At the end of the year my GPA was adequate, though mediocre by my usual standards. My parents weren’t particularly happy (or particularly unhappy), but I justified things to them like I justified them to myself. I worked hard (I didn’t always), and more importantly, this was my year to screw around because I was tired after high school. I felt some God-given right to fuck up, especially after spending years avoiding any mistakes so that I could get into a school like Princeton. I thought in some sense that years like this were “allowed.”

And so the summer came. I lived on my own for part of it and spent many hours in my car. New Jersey’s most frustrating traffic gave me the opportunity to reflect on a year that ultimately displeased me, and on how I could change. I came home from work and relaxed, maybe had a beer or two after going for a run, got a reasonable amount of sleep, woke up in the morning, and worked hard. I breathed the air instead of exhaling my problems into it. The routine of life and the long days of driving with my camera to see lighthouses and clam shacks on the Jersey Shore allowed me to reflect, at times to cringe at a drunken incident from January that popped into my mind as I moseyed down the boardwalk in Seaside Heights or to question how I could avoid a repeat of my freshman year as I stared at a lighthouse on Long Beach Island. My seemingly boring routine allowed for reflection, which catalyzed changes like quitting smoking and losing weight. By the end of the summer, I felt better.

But I couldn’t help but think I somehow pissed away a whole year at Princeton and wasted the opportunities of this University. I remember a time I was still drunk on a Wednesday morning for the lecture in my Middle East History Class on the Lebanese Civil War. Hardly anyone understands the Lebanese Civil War, and I blew part of my chance to do so. I could have worked harder on my writing seminar drafts instead of going out on Thursday nights. I could have actually tried in Econ 100 instead of making excuses like “numbers aren’t my thing.” Bullshit—the math was far more basic than the Calculus I had to do to get into this school. I could have read all—or at least the majority—of the books for my English class and started the midterm paper a few nights in advance instead of staying up until 5 AM in the Rocky Dining Hall with a pack of cigarettes and a box of Cheez-Its. My preceptor commented that the argument in that paper was generally solid but my prose was choppy and unrefined.

She was right: the language was rough, and so was the year. It had its positives—plenty of great friends and meaningful memories, some solid, even good academic experiences and grades—and the general argument of my year was fine, much like it was in that English paper. In that light, my freshman year in some ways has fallen victim to my instinct to magnify the negative, an instinct making the desire to make this an article of “couldas” and “shouldas” strong.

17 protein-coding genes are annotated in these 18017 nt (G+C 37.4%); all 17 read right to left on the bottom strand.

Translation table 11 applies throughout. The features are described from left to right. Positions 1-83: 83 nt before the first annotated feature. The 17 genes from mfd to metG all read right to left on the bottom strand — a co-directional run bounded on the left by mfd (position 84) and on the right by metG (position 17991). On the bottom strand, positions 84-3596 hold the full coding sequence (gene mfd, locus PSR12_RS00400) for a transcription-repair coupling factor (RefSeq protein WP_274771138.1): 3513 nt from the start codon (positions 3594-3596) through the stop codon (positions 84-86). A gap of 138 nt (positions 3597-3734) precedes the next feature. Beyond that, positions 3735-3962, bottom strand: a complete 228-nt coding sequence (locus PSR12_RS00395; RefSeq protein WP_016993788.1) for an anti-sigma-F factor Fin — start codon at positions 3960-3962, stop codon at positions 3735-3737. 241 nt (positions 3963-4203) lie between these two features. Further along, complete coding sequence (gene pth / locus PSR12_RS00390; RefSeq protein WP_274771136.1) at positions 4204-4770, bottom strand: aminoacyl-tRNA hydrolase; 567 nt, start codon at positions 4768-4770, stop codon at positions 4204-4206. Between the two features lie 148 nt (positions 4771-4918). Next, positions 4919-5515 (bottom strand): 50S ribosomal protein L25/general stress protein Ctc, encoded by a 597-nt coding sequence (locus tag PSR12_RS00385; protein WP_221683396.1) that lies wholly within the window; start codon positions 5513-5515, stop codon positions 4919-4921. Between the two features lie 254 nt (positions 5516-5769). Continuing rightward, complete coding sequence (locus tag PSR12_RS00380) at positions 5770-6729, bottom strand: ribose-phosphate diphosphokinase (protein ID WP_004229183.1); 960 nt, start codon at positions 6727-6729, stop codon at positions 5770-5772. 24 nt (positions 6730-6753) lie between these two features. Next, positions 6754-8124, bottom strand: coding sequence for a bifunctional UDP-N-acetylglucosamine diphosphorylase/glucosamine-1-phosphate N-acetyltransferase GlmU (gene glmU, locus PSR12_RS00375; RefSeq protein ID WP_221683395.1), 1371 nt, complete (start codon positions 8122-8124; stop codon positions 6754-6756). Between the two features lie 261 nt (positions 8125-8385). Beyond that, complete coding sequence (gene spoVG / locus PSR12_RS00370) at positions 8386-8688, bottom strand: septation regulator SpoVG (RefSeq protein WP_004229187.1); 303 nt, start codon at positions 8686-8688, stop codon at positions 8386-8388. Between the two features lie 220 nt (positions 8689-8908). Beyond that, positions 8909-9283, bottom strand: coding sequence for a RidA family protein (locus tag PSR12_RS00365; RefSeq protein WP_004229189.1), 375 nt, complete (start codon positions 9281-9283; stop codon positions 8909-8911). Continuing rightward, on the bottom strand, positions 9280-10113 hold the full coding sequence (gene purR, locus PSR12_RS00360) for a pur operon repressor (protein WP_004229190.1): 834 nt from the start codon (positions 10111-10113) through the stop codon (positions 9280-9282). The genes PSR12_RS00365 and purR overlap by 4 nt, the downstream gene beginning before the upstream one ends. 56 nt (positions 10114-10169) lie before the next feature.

But besides the true pluses of friendship and decent academic experiences, there is likely value in the mistakes I made. I needed to err both inside and outside the classroom. I needed to alienate people because of things I said when I was drunk; I needed to learn how to apologize to people for those things. I needed to learn that you don’t find a boyfriend on Prospect Avenue. I needed to see the tar I hacked into the sink every morning. I needed to slack off. I needed to embrace social egotism with a pack of Camels, to arrogantly blow smoke at the world. I needed to let life happen to me and to have regrets.

It’s cliché to call it a learning experience, so maybe I won’t. But there were lessons. I learned something from my erroneous weaponization of my phone on Saturday nights and Sunday mornings filled with regret and apologetic texts; I learned that no matter how many cigarettes you smoke, reality doesn’t go away, and you have to start to grow up. Humbling regrets followed me back to campus this fall, making me more conscious of myself and my actions and concerned with bettering myself.

Have I stopped drinking and done every reading this year? No: you’ll still find me out on most Thursdays and Saturdays, and sometimes I will drink too much. But I’m trying to absorb life rather than let it absorb me as I did last year—I exercise, I do almost all the readings, and I strive for consciousness of the past and present. I’m certainly flawed now, but hopefully slightly less so. And I won’t be drunk for the next lecture on the Lebanese Civil War.